Thursday, January 1, 2009

Southern Migration

By Ruth
And we're off! In half an hour, (hopefully) we will have started our migration to warmer climates. By tomorrow evening we'll be close to the equator. We'll probably be sweating. It's gonna be great.
First we are going to spend three days in Malaysia (Kuala Lumpur), then six days in Cambodia (Siem Reap, where Angkor Wat is, and then Phnom Pehn, visiting some friends), and then we will head to Thailand. So that gives us five flights, two buses, and four countries in the next 10 days. It'll be a little busy, but it should be really interesting too. We'll be adding two new countries to the list!
We'll be in Thailand for the remainder of the trip. Kevin will be taking classes for two weeks in Chiang Mai while I hang out and *technically* get a lot of work done on my distance learning class. By the pool or in a little coffee shop or sipping a coconut smoothy. :) We will have our conference in Chiang Mai also, and then head down to the beach for a few days.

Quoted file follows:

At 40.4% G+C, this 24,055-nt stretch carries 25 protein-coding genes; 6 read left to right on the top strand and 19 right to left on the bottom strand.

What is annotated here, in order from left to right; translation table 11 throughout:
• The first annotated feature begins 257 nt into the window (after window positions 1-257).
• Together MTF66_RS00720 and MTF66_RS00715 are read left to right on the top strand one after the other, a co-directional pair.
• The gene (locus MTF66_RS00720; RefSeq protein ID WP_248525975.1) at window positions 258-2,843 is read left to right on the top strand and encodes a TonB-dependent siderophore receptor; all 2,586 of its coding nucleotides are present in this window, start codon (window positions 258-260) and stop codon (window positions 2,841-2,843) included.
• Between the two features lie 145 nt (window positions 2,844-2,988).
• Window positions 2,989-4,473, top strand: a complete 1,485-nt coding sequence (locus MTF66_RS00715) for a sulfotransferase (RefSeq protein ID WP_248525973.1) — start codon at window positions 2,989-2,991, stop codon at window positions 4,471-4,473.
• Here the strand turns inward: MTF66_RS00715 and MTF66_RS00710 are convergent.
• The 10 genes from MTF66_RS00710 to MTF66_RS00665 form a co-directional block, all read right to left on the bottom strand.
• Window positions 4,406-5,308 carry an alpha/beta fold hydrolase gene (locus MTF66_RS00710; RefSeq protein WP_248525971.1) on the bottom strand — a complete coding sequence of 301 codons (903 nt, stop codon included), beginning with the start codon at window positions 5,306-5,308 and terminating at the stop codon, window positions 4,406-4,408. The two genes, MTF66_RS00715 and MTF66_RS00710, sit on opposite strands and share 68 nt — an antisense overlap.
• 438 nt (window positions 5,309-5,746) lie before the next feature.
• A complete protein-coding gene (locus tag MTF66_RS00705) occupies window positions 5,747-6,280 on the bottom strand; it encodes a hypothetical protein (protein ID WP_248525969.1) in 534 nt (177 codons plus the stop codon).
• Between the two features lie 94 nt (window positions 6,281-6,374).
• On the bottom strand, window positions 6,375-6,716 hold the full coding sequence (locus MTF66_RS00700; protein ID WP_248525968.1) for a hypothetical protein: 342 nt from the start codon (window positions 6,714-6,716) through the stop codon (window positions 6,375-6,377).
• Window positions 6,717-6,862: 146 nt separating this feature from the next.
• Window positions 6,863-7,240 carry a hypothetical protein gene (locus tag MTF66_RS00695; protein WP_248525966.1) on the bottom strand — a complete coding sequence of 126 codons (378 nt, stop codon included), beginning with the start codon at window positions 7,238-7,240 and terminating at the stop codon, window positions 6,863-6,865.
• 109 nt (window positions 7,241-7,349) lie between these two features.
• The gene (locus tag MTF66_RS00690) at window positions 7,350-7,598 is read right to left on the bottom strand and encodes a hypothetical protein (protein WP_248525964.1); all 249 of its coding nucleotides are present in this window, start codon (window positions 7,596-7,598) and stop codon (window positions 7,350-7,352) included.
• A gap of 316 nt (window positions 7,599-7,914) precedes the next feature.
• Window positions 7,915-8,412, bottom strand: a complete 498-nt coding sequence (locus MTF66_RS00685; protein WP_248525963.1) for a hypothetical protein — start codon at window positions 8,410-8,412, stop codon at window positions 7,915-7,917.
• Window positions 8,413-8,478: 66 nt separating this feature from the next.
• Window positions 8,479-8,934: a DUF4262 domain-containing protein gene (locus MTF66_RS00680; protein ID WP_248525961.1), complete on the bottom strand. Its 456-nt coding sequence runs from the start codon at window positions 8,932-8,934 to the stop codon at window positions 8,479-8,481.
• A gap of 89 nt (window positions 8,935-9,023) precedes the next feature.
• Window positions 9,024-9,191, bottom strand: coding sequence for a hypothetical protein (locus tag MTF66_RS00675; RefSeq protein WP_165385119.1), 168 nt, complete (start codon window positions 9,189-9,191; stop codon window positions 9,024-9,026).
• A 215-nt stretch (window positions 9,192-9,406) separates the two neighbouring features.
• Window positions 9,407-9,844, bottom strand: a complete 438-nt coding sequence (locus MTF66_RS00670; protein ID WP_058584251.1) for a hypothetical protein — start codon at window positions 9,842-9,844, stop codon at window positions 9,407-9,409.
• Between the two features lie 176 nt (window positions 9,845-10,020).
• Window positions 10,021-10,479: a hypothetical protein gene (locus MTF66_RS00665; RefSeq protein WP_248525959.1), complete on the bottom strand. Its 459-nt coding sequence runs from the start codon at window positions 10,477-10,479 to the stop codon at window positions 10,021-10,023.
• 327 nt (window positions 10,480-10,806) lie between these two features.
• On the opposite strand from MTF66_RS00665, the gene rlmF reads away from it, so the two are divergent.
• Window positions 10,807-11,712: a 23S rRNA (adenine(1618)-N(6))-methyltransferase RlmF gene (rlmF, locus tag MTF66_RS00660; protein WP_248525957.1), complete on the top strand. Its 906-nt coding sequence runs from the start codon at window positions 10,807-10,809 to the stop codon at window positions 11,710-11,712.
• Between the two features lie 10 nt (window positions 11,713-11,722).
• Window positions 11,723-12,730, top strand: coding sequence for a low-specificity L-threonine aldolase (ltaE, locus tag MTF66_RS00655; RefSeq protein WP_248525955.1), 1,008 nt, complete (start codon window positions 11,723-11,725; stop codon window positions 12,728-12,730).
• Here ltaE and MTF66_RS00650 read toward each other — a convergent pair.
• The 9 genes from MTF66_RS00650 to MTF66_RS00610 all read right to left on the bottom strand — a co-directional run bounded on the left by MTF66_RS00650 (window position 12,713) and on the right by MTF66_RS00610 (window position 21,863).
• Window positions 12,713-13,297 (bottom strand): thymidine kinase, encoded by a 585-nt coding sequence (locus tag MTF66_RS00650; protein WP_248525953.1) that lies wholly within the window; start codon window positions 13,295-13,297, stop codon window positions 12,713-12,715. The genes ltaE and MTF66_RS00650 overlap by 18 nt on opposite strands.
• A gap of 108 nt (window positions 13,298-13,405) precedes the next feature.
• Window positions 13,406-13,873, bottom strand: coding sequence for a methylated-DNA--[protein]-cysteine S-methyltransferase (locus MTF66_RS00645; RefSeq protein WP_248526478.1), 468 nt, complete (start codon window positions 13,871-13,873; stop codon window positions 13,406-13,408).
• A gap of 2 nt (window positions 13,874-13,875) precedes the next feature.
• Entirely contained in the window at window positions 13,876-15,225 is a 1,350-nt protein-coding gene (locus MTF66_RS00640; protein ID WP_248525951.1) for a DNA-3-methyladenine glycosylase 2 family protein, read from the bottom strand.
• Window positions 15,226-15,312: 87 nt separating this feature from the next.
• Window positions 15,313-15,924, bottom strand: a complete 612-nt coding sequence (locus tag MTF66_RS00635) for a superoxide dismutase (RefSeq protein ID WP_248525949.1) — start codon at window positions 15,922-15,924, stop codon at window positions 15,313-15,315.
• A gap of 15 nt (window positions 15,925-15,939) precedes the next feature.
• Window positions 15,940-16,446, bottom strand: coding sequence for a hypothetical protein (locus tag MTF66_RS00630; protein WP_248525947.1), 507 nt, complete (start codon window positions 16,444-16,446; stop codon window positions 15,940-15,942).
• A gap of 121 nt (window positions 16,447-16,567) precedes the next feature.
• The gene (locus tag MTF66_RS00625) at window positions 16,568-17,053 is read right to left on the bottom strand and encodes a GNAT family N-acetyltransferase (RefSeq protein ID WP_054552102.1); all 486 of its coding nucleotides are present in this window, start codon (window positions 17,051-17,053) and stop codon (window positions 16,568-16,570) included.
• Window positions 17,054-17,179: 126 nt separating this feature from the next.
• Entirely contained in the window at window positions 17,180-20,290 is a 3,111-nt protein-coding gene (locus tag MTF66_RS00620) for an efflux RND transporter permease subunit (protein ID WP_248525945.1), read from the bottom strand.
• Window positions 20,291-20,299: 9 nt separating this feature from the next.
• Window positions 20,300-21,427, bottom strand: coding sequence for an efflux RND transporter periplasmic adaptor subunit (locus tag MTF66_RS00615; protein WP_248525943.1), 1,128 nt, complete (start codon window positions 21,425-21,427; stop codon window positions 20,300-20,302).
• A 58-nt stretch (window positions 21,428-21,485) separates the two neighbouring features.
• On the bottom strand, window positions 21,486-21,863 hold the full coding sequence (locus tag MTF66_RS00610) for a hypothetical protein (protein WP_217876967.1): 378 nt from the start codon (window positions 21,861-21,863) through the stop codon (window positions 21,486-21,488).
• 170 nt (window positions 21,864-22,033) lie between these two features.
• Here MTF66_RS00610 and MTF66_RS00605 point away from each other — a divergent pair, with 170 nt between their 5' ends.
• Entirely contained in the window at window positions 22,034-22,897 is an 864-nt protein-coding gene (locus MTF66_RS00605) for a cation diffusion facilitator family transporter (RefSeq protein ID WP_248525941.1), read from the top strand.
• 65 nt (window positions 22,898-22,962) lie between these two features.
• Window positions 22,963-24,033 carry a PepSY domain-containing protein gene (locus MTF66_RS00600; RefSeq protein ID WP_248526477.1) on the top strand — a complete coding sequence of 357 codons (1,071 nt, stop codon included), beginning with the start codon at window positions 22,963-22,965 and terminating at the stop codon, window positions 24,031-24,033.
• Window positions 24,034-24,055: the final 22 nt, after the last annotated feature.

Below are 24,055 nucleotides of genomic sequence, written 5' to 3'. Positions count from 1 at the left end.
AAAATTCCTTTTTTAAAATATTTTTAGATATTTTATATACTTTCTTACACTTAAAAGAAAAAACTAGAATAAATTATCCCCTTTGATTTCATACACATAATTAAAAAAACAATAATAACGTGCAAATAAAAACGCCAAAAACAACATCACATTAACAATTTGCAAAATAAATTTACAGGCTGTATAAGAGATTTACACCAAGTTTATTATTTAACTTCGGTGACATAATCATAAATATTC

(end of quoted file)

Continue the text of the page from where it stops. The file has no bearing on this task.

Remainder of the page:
We should have internet for a lot of the time (especially the part when we aren't traveling insessantly), so we should be able to put up some updates. In fact, if I am hanging out in Thailand trying to avoid grad work, you might get a lot of posts from me! And we'll try to put up pictures of the cool places we get to see as well.
I love having a job that allows me to spend the entire month of January in a warm climate. If I didn't get to live my life, I think I would envy myself.